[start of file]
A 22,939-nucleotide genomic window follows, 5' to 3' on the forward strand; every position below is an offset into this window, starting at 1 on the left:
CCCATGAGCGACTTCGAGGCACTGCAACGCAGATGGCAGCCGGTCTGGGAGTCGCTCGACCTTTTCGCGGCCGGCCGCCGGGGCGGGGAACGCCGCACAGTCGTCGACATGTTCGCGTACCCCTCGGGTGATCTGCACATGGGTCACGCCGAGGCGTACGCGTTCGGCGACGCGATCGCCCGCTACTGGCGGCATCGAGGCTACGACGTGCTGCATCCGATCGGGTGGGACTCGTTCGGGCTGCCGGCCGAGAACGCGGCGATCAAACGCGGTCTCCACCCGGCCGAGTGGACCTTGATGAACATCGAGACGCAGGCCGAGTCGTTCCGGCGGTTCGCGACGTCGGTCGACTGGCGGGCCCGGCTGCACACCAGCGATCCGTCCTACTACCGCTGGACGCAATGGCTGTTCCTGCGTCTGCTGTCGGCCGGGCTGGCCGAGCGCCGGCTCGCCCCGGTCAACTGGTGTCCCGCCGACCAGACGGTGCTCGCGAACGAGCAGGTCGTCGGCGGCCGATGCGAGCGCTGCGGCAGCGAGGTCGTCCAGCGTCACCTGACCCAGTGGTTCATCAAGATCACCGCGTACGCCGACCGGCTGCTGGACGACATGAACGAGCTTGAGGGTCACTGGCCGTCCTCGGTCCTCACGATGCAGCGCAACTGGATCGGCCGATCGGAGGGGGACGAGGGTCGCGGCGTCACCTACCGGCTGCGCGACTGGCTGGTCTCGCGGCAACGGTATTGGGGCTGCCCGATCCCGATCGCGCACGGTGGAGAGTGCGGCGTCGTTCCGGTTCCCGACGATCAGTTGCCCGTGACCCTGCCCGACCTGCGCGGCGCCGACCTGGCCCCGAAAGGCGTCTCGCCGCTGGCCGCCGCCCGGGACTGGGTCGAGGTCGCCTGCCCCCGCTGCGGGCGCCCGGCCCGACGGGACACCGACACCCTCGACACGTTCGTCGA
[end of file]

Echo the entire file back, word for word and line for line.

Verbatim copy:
A 22,939-nucleotide genomic window follows, 5' to 3' on the forward strand; every position below is an offset into this window, starting at 1 on the left:
CCCATGAGCGACTTCGAGGCACTGCAACGCAGATGGCAGCCGGTCTGGGAGTCGCTCGACCTTTTCGCGGCCGGCCGCCGGGGCGGGGAACGCCGCACAGTCGTCGACATGTTCGCGTACCCCTCGGGTGATCTGCACATGGGTCACGCCGAGGCGTACGCGTTCGGCGACGCGATCGCCCGCTACTGGCGGCATCGAGGCTACGACGTGCTGCATCCGATCGGGTGGGACTCGTTCGGGCTGCCGGCCGAGAACGCGGCGATCAAACGCGGTCTCCACCCGGCCGAGTGGACCTTGATGAACATCGAGACGCAGGCCGAGTCGTTCCGGCGGTTCGCGACGTCGGTCGACTGGCGGGCCCGGCTGCACACCAGCGATCCGTCCTACTACCGCTGGACGCAATGGCTGTTCCTGCGTCTGCTGTCGGCCGGGCTGGCCGAGCGCCGGCTCGCCCCGGTCAACTGGTGTCCCGCCGACCAGACGGTGCTCGCGAACGAGCAGGTCGTCGGCGGCCGATGCGAGCGCTGCGGCAGCGAGGTCGTCCAGCGTCACCTGACCCAGTGGTTCATCAAGATCACCGCGTACGCCGACCGGCTGCTGGACGACATGAACGAGCTTGAGGGTCACTGGCCGTCCTCGGTCCTCACGATGCAGCGCAACTGGATCGGCCGATCGGAGGGGGACGAGGGTCGCGGCGTCACCTACCGGCTGCGCGACTGGCTGGTCTCGCGGCAACGGTATTGGGGCTGCCCGATCCCGATCGCGCACGGTGGAGAGTGCGGCGTCGTTCCGGTTCCCGACGATCAGTTGCCCGTGACCCTGCCCGACCTGCGCGGCGCCGACCTGGCCCCGAAAGGCGTCTCGCCGCTGGCCGCCGCCCGGGACTGGGTCGAGGTCGCCTGCCCCCGCTGCGGGCGCCCGGCCCGACGGGACACCGACACCCTCGACACGTTCGTCGA